What are @RequestBody and @ResponseBody for?
They are annotations of the spring mvc framework and can be used in a controller to implement smart object serialization and deserialization. They help you avoid boilerplate code by extracting the logic of messageconversion and making it an aspect. Other than that they help you support multiple formats for a single REST resource without duplication of code. If you annotate a method with @ResponseBody, spring will try to convert its return value and write it to the http response automatically. If you annotate a methods parameter with @RequestBody, spring will try to convert the content of the incoming request body to your parameter object on the fly.
Here is an example
So what is Spring doing behind the scenes when we are using those Annotations?
Depending on your configuration, spring has a list of HttpMessageConverters registered in the background. A HttpMessageConverters responsibility is to convert the request body to a specific class and back to the response body again, depending on a predefined mime type. Every time an issued request is hitting a @RequestBody or @ResponseBody annotation spring loops through all registered HttpMessageConverters seeking for the first that fits the given mime type and class and then uses it for the actual conversion.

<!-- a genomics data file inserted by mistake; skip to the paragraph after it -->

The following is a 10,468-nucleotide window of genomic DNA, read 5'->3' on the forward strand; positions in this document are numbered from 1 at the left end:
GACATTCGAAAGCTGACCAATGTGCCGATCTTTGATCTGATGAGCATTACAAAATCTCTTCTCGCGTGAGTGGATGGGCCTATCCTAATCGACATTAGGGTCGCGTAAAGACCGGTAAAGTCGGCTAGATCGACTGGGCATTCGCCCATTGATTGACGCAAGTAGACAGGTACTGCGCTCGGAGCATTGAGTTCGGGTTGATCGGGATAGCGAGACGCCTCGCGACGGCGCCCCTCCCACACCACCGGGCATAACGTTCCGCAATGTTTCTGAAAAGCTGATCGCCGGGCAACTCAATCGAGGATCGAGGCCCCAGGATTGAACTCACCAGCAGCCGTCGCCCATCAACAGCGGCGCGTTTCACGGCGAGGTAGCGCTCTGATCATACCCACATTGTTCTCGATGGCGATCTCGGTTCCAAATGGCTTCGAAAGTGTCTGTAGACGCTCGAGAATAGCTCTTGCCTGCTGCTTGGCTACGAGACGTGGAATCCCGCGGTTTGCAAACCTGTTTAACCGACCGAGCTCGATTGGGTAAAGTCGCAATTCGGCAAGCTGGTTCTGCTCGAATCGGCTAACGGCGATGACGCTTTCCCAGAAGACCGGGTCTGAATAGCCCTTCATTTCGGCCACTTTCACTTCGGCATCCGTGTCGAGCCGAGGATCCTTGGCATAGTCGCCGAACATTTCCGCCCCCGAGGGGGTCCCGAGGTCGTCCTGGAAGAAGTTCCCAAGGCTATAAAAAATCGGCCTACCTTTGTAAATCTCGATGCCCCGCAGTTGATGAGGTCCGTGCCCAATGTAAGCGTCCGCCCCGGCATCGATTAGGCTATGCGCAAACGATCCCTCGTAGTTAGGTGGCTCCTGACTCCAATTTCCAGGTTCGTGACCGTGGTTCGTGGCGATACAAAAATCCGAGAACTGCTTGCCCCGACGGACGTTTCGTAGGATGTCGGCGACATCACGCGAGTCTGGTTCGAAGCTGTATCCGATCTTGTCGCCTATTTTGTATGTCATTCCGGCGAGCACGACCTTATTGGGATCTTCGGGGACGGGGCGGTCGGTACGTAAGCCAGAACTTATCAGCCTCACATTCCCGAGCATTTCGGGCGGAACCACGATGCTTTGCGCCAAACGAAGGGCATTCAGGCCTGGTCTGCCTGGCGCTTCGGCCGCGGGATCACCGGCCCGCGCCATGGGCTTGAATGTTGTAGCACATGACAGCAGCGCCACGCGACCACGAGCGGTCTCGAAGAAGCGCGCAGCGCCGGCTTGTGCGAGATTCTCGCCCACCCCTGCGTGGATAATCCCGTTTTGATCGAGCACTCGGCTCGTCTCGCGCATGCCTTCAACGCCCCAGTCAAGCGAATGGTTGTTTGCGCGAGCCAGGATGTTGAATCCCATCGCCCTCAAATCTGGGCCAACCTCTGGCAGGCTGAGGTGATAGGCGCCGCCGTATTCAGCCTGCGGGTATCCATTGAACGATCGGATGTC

How can i add a custom HttpMessageConverter?
By adding @EnableWebMvc respectively <mvc:annotation-driven />, spring registers a bunch of predefined messageconverters for JSON/XML and so on. You can add a custom converter like the following
In this example i've written a converter that handles the conversion of a BookCase, which is basically a List of Books. The converter is able to convert csv content to a BookCase and vice versa. I used opencsv to parse the text.
Here is the model
and the actual converter
The ResultWe can now issue text/csv requests to our Resource along with application/json and xml which are basically supported out of the box.
PUT /bookcase Content-Type: text/csv "123","Spring in Action" "456","Clean Code" Response 204 No Content2.)
GET /bookcase Accept: text/csv Response 200 OK "123","Spring in Action" "456","Clean Code"
Thanks to the design of spring mvc, which is following the single responsibility principle, our controller stays thin. We don't have to add a single line if we want to support new media types.